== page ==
Saturday, November 22, 2014

NaNoWriMo 1K-A-Day: Day 22

Thirty paces from where we had stood, I found a basket discarded on the forest floor. The bright-red berries it had once contained were scattered among the leaves and mud. A little beyond that, the ground gave way to a steep drop into a small hollow where a young girl sprawled. Both her dress and her skin were covered in dirt—and I really didn’t think her short sleeves were appropriate for the cooling season, as summer was fast leading into harvest-time. She had a deep gash on her leg, which rapidly stained everything around it with the red blood. I could see the deep tracks in the mud just below us where she had stumbled.
“Oh gracious,” I carefully picked my way down the side to get to her.

She raised her tear-stained face as we approached.
“I didn’t think anyone would hear me,” she whimpered softly as Belak moved to sit her up out of the muck. I had the satchel with me, and—true to form—I reached in and immediately pulled out some cloth scraps that would be perfect for binding her wound. I wiped the blood off the best I could with some wet leaves from a nearby bush.
I tried making conversation as I worked, in the hopes of taking her mind off the pain.
“My name is Shereya, and this is my friend Belak; we were just walking through the forest when we heard you calling,” I explained. “What’s your name?”
“Margo,” she said, raising a grimy hand to push a lock of her short, uneven fiery-red hair out of her face. “My village is just down the way. I was out picking berries for our breakfast when I—“ she sniffed and wiped her nose with her sleeve, “I fell.” Her face tightened in a grimace and tears formed in her eyes. “I dropped the basket,” she mourned as Belak lifted her frail form easily in his strong arms, “and now we won’t have anything else to eat!”
The three of us made our way back up to the top of the hollow, where Larryn and Greyna were waiting for us. They had packed up the tent and everything else from our little camp already.
“Never fear,” Larryn spoke up. She had caught Margo’s last lament. She glanced at me, and I offered her the satchel.
“We have plenty of food,” my kind-hearted friend announced to the little wounded girl. She tucked a small bun into the girl’s slack hand. “We would be glad to share.”
Margo’s eyes lit up as she stared at the roll. Once she got over her shock, she immediately attempted to stuff the entire thing in her mouth, as if she was afraid we would snatch it away after the first bite.
“Whoa,” said Greyna, ruffling Margo’s hair, “slow down! There’s plenty more where that came from!”
Margo gulped down the chunk of roll and carefully peeled the remainder from her mouth to better be able to swallow. “Y’mean you carry fresh bread with you wherever you go? My sister Terzah has not been able to make bread for ages! You have no idea how good this is!”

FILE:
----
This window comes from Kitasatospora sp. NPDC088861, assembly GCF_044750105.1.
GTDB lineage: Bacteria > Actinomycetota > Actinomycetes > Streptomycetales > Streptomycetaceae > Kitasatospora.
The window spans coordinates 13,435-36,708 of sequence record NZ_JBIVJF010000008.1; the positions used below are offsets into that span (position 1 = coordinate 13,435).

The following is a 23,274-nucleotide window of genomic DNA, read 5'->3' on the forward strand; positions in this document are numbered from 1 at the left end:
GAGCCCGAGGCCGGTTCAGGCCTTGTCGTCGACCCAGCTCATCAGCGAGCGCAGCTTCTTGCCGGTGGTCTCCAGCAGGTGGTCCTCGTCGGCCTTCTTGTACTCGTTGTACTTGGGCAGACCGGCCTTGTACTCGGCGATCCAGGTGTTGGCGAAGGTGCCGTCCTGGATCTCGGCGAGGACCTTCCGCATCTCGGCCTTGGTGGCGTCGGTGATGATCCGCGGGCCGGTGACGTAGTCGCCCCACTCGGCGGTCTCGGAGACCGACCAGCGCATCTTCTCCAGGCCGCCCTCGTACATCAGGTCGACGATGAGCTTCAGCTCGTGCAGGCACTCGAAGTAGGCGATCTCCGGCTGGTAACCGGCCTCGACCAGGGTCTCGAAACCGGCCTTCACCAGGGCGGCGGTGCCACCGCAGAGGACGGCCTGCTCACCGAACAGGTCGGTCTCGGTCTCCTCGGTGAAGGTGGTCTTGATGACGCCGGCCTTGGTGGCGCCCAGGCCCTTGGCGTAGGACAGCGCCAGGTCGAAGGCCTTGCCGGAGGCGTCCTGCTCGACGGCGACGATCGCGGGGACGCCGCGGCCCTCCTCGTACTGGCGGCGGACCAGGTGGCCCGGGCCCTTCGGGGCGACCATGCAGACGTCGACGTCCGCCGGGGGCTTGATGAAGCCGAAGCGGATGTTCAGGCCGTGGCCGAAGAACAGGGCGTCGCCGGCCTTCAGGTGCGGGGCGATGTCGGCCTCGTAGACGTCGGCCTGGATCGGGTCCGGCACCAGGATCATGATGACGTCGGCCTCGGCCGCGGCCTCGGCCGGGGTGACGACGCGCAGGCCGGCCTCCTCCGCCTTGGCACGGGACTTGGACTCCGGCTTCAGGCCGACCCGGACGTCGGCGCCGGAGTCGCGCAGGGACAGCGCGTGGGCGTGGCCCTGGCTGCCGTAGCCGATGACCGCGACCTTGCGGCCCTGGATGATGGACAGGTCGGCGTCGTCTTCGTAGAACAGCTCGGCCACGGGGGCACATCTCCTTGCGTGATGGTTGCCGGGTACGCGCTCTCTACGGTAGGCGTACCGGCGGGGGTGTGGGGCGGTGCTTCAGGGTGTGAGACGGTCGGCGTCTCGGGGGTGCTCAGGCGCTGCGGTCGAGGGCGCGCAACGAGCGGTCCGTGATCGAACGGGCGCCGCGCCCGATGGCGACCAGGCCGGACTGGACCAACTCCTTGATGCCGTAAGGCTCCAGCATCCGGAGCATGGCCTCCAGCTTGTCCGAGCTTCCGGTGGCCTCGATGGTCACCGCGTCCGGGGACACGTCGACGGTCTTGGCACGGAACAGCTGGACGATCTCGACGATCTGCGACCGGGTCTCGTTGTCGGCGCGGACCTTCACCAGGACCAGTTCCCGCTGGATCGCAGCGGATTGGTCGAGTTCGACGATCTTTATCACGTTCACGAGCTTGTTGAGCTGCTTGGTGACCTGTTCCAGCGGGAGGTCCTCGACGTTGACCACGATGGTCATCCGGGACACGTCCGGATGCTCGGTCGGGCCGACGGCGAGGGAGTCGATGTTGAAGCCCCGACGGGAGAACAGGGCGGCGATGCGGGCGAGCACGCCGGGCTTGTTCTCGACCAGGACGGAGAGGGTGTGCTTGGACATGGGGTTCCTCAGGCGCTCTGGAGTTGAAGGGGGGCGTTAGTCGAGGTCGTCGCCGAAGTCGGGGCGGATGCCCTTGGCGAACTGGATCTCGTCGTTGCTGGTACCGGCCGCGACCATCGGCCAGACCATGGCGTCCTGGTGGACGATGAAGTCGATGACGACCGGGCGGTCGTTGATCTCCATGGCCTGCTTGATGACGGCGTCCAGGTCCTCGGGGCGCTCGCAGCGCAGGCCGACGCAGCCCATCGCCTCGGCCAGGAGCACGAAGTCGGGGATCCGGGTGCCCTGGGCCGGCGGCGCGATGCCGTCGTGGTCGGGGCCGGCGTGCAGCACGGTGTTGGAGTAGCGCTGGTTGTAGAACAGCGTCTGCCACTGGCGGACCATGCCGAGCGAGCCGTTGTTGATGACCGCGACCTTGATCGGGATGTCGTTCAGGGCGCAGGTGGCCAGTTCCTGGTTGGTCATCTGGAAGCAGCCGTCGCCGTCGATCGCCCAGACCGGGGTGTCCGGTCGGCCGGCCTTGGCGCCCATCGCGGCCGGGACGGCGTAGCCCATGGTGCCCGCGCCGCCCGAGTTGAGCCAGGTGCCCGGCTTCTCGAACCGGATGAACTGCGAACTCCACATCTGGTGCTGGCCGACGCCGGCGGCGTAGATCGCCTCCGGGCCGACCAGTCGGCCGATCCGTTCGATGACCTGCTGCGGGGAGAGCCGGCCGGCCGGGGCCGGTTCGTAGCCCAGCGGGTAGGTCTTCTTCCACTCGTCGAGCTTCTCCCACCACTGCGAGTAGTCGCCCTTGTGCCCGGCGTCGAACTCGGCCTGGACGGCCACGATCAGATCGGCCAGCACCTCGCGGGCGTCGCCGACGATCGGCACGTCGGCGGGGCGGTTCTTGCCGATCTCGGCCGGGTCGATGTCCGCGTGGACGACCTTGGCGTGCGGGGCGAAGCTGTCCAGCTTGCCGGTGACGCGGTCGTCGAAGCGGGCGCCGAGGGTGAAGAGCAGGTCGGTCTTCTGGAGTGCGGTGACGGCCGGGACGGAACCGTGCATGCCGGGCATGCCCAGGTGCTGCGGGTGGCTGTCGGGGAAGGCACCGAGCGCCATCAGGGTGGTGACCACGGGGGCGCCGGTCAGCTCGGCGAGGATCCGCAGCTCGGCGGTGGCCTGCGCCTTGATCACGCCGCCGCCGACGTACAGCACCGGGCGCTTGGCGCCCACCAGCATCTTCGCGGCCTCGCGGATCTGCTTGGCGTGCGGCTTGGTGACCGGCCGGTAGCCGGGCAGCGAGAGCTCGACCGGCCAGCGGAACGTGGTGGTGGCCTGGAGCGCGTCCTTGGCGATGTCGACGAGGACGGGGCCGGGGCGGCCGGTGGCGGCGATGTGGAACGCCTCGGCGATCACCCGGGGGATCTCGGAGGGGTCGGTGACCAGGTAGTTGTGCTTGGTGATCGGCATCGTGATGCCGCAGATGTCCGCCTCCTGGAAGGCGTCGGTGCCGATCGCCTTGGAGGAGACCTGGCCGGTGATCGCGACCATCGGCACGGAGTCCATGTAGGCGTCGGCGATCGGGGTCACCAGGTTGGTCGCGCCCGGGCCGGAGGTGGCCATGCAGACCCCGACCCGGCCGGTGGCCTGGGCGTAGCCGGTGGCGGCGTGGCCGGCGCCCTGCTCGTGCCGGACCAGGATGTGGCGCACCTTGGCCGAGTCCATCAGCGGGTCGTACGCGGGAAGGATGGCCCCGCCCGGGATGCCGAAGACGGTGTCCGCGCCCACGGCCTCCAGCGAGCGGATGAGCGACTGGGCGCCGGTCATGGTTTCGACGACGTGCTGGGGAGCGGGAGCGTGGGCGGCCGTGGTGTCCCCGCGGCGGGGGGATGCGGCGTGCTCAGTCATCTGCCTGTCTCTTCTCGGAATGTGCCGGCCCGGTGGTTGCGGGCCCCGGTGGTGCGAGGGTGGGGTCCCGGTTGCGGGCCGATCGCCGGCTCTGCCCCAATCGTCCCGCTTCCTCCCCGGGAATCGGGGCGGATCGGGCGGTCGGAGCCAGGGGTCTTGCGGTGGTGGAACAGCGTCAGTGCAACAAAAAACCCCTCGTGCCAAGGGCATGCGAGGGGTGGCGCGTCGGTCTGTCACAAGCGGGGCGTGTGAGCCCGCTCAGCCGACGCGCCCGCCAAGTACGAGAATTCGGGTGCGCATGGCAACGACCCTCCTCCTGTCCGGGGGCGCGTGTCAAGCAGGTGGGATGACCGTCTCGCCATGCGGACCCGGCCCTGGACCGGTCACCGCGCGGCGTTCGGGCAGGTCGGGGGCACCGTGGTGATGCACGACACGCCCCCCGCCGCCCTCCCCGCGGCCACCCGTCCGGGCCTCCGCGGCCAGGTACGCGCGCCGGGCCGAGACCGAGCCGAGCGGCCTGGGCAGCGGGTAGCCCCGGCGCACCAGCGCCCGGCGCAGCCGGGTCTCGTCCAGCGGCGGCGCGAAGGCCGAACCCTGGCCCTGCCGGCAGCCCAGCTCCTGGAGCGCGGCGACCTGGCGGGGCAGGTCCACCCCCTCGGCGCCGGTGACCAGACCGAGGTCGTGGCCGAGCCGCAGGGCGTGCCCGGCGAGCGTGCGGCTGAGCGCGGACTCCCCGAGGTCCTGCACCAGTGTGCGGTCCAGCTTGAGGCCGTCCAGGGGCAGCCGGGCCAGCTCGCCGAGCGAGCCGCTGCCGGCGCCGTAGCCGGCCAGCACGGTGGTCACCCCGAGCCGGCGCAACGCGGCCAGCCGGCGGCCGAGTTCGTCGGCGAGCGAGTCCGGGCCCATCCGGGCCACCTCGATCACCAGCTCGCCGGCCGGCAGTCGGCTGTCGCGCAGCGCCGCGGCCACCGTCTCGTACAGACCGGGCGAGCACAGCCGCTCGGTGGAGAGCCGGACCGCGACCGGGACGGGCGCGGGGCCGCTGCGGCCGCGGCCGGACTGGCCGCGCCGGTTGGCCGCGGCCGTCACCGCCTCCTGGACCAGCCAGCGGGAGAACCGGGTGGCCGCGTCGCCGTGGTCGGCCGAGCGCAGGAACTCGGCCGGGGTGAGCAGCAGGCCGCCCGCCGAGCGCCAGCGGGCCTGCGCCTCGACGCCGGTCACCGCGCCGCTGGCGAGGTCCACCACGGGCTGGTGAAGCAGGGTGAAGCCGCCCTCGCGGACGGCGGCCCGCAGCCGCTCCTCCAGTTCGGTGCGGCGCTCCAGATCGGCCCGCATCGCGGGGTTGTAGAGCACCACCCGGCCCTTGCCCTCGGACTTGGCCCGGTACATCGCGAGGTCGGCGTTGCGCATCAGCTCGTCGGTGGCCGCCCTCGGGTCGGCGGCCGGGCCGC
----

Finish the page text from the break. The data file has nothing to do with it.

Belak glanced at me without speaking, but his expression spoke volumes.

Very soon, we came to a part of the forest where the trees stopped briefly, revealing a small village, just as Margo had said. About twenty or thirty cottages huddled in the clearing, facing a sort of “square” at the center with the communal well in the middle.
Margo raised a white finger. “That’s my house,” she indicated a small apartment at the edge.
Discarded farming equipment lay strewn about the yard. A ragged mongrel of a dog rooted through a pile of trash leaning against the house. I glanced back over my shoulder to the few villagers milling about and conducting normal business, visiting pleasantly enough with each other. Each time I chanced to notice one of them glancing in our direction, their conversation would immediately shift to whispers. Not one of them approached us, though we were strangers in town.
The mongrel saw us and bayed, which opened the door of the house.
“Sakes alive!” a high, girlish voice hissed, “Margo!” A pale face emerged from the shadows, but the person it belonged to seemed reluctant to leave the safety of her home.
“Get her inside, quickly!”

Belak quickened his step, and we landed safely over the threshold before the other girl closed the door behind us. She was no bigger than Larryn, and had the same bright-red mop of hair.
Before I could guess that the two girls were sisters, Margo reached out for her and cried, “Terzah!”
Terzah took her sister into her arms, cradling her like a baby, even though Margo was not much smaller. “Oh Margo! We were so worried! I was about to send Geryon out looking for you!” She set Margo on the nearest available surface—which happened to be the table, while the rest of us could only stand and watch them. “What happened?” Terzah asked.
Margo sniffed and pointed to her leg. “I fell and hurt my leg, and I was calling for help, and these nice people found me!” She pointed around to all of us, and Terzah glanced at all of our faces with that same haunted, glazed stare. When she looked back at Margo, the little girl was holding out the remainder of the bun Larryn had given her. “Here,” she said, “they have lots of fresh bread, and they gave me one, but I saved some for you.”
Terzah gasped when she saw it—in fact, several times, and her breath was ragged and uneven. I could see her collarbone standing out underneath her skin, just above the neckline of her dress. Her hands trembled, but she didn’t reach for it till Margo offered it a second time. “Here,” said Margo, much more at ease now, “take it.”
In a lightning-fast movement, Terzah snatched the bread and stuffed it in her mouth in almost the same instant.

A boot thudded to the floorboards behind us, and I heard the clicking of a rifle.